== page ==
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I wanted to print out the contents of a list for a simple program I'm writing. I'm using the built in list library

#include <list>

however, I've no idea how to print out the contents of this list in order to test/check the data within. How do I do this?

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marked as duplicate by Tim Bish, quetzalcoatl, tkanzakic, Christopher Creutzig, Neil Apr 26 '13 at 10:55

This question has been asked before and already has an answer. If those answers do not fully address your question, please ask a new question.

    
#include <list> alone doesn't create any list. It only includes the relevant header file, but you still need to put code in place for creating, modifying, printing etc. the list. cppreference.com has example code for all kinds of standard containers, e.g. here for std::list: en.cppreference.com/w/cpp/container/list/push_back –  jogojapan Apr 26 '13 at 6:20

5 Answers 5

Try:

#include <list>
#include <algorithm>
#include <iterator>
#include <iostream>

int main()
{
    list<int>  l = {1,2,3,4};

    // std::copy copies items using iterators.
    //     The first two define the source iterators [begin,end). In this case from the list.
    //     The last iterator defines the destination where the data will be copied too
    std::copy(std::begin(l), std::end(l),

           // In this case the destination iterator is a fancy output iterator
           // It treats a stream (in this case std::cout) as a place it can put values
           // So you effectively copy stuff to the output stream.
              std::ostream_iterator<int>(std::cout, " "));
}
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2  
+1, but it would be a good answer if you explained some of this. I doubt OP is in a position to grasp what is going on here. –  juanchopanza Apr 26 '13 at 6:34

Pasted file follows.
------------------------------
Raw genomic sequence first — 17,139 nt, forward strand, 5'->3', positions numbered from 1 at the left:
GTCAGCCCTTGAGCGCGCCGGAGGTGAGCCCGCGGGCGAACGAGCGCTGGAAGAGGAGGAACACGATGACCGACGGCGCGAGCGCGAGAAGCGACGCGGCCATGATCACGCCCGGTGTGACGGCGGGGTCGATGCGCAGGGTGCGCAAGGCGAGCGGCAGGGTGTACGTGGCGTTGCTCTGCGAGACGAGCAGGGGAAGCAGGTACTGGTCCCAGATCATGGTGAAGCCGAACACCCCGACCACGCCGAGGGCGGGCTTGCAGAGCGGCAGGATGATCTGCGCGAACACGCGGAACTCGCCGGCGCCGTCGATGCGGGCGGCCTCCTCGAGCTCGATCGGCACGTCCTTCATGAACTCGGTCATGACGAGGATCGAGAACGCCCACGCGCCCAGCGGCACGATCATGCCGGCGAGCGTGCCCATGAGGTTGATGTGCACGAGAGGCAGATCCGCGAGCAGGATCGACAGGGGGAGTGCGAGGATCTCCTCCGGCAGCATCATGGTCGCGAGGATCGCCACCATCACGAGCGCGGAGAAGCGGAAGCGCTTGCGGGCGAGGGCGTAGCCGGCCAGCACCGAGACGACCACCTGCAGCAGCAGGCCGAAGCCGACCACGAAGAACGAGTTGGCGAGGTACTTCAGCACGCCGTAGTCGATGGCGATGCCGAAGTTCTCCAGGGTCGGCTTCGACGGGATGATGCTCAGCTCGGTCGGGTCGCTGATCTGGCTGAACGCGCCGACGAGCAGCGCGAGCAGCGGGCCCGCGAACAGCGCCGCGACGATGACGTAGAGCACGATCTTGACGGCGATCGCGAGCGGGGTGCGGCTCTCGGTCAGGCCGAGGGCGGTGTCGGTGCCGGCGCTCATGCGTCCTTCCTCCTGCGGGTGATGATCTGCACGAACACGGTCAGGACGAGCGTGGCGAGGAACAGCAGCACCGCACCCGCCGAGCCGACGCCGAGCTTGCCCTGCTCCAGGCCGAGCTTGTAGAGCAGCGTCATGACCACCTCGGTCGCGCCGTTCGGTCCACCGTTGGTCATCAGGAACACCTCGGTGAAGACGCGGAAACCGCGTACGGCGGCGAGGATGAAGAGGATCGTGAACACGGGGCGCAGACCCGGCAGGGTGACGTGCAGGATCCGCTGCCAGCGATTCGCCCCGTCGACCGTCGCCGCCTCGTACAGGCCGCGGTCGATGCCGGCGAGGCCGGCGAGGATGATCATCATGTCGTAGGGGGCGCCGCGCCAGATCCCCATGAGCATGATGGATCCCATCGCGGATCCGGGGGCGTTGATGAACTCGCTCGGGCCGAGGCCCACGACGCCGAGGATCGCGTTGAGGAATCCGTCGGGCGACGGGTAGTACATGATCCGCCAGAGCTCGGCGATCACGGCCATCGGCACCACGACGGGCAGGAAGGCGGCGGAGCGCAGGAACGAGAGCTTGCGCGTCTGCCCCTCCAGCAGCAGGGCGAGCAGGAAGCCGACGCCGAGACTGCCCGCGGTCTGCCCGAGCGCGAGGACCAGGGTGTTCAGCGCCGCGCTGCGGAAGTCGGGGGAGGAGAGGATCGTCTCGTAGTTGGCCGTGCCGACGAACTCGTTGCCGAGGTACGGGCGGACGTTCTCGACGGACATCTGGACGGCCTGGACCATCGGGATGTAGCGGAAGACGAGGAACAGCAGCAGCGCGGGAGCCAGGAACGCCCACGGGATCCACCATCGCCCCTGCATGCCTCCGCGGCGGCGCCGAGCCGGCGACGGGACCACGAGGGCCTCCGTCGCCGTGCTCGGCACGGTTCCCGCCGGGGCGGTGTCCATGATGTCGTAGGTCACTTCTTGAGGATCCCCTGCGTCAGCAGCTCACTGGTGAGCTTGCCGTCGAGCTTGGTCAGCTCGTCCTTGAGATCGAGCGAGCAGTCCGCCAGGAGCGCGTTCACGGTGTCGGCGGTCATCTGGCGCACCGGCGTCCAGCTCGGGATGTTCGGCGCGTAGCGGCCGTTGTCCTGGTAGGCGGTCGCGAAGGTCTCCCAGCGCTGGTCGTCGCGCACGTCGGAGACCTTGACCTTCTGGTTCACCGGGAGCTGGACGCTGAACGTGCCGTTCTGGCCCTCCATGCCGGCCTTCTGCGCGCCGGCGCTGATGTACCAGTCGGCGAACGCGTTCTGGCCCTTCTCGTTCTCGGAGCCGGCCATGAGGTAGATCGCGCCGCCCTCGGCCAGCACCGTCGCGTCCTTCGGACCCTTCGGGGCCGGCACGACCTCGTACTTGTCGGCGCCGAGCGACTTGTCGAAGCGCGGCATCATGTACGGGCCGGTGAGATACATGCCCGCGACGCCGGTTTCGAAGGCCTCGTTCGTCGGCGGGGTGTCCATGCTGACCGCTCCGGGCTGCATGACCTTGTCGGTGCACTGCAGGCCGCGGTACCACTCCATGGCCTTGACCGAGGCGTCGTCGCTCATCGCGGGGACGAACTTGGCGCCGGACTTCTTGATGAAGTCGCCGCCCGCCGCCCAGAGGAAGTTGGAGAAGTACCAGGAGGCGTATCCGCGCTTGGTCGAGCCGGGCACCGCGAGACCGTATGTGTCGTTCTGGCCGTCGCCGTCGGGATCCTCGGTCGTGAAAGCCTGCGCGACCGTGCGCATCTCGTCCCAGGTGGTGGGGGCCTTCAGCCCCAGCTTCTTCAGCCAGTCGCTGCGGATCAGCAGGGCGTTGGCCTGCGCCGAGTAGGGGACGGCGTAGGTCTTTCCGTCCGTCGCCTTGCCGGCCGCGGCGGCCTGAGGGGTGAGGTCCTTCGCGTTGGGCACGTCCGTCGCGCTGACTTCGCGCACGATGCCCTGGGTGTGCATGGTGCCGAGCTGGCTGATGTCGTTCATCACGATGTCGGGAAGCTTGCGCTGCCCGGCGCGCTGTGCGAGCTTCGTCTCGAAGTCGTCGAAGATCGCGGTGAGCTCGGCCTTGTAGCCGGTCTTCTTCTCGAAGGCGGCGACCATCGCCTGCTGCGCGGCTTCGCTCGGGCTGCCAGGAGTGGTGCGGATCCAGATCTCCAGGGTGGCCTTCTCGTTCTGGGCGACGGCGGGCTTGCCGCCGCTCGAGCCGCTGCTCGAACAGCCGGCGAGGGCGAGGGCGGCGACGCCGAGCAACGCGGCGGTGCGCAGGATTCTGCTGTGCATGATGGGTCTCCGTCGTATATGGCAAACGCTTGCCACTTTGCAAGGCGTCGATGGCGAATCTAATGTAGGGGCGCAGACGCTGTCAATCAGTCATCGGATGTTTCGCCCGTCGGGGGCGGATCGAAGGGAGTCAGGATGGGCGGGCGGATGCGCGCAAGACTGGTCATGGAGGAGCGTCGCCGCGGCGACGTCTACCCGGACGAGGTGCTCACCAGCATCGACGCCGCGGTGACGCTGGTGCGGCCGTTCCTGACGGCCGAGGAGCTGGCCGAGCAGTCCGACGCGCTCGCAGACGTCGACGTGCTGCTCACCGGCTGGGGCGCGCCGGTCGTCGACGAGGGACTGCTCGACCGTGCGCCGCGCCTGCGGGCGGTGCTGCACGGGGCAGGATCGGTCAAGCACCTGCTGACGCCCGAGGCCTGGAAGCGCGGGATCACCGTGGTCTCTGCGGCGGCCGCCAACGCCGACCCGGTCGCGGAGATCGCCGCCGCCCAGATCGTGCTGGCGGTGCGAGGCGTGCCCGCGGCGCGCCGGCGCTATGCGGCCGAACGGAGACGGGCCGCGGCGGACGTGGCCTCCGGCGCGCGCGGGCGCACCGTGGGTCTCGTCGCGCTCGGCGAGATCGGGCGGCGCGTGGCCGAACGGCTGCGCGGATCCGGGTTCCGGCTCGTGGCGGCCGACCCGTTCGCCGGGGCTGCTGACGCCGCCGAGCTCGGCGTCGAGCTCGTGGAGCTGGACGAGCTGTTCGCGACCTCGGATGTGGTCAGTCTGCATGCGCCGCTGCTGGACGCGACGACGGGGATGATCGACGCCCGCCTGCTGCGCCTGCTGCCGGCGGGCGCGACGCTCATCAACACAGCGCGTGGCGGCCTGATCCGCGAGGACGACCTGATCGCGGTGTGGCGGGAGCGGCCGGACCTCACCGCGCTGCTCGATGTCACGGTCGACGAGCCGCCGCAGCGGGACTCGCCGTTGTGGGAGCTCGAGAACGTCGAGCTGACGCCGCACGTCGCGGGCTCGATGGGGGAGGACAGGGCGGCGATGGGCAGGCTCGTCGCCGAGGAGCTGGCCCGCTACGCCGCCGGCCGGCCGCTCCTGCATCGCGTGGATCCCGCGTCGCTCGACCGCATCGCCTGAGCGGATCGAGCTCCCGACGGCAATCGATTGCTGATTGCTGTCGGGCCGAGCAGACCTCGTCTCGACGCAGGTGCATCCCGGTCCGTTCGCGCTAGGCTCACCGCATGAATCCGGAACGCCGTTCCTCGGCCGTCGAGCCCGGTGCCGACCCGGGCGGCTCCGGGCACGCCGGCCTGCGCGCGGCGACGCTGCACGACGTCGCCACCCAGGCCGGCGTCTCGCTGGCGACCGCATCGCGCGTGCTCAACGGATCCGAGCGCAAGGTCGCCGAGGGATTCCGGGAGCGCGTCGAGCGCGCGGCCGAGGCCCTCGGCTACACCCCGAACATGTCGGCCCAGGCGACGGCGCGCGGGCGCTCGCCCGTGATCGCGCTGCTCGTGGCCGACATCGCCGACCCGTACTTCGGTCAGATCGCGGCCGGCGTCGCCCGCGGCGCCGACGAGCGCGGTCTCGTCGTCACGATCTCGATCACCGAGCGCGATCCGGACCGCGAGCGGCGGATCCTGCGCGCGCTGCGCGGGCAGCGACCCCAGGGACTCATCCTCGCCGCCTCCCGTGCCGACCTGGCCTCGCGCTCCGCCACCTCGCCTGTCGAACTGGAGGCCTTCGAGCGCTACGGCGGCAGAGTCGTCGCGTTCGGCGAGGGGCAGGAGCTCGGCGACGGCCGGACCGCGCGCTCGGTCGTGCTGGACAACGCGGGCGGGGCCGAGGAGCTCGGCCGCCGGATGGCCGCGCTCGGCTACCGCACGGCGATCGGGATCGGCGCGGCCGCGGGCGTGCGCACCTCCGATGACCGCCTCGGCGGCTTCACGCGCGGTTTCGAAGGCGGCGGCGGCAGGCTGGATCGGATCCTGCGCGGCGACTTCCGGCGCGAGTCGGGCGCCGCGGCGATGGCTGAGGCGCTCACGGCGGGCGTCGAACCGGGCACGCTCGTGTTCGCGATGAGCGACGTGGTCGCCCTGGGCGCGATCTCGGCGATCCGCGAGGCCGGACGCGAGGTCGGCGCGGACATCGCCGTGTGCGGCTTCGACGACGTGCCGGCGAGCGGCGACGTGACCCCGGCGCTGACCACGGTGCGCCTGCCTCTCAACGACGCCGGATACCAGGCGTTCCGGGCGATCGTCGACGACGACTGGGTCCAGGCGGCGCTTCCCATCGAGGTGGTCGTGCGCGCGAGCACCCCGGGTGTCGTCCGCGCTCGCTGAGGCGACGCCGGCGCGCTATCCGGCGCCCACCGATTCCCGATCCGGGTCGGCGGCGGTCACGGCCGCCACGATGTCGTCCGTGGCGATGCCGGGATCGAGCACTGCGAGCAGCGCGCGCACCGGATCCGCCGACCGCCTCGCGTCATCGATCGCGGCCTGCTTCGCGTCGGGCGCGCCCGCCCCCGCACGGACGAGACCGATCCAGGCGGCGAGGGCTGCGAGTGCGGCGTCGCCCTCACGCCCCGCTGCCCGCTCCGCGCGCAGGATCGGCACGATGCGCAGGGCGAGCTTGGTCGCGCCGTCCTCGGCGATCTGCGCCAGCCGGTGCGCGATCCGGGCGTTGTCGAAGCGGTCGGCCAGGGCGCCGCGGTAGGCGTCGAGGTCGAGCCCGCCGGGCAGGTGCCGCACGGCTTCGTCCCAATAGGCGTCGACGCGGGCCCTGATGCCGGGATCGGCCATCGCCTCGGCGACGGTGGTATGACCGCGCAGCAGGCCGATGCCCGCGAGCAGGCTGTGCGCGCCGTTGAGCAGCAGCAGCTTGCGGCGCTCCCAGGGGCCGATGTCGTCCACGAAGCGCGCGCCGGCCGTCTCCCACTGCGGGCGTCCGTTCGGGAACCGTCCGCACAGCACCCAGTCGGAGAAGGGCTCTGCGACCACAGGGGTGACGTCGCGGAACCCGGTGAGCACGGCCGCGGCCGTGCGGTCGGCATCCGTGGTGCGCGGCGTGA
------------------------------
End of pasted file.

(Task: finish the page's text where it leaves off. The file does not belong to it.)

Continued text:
If I've read well, according to stackoverflow.com/questions/3804183/… your proposed solution will add one-too-many separator at the end. This may or may not be an issue, just FYI. –  quetzalcoatl Apr 26 '13 at 10:22
1  
@quetzalcoatl: That's a pretty well known problem. One fairly clean solution is to replace the ostream_iterator with an infix_ostream_iterator. –  Jerry Coffin Apr 26 '13 at 13:08

You use an Iterator.

for(list<type>::iterator iter = list.begin(); iter != list.end(); iter++){
   cout<<*iter<<endl;
}
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For instance, for a list of int

list<int> lst = ...;
for (list<int>::iterator i = lst.begin(); i != lst.end(); ++i)
    cout << *i << endl;

If you are working with list you better get used to iterators pretty quickly.

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You can use iterators and a small for loop for this. Since you are simply outputting the values in the list you should use const_iterator rather than iterator to prevent accidentally modifying the object referenced by the iterator.

Here is an example of how to iterate through variable var that is a list of int's

for (list<int>::const_iterator it = var.begin(); it != var.end(); ++it)
    cout << *it << endl;
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If you have a recent compiler (one that includes at least a few C++11 features), you can avoid dealing with iterators (directly) if you want:

#include <list>
#include <iostream>

int main() {
    list<int>  mylist = {0, 1, 2, 3, 4};

    for (auto v : mylist)
        std::cout << v << "\n";
}
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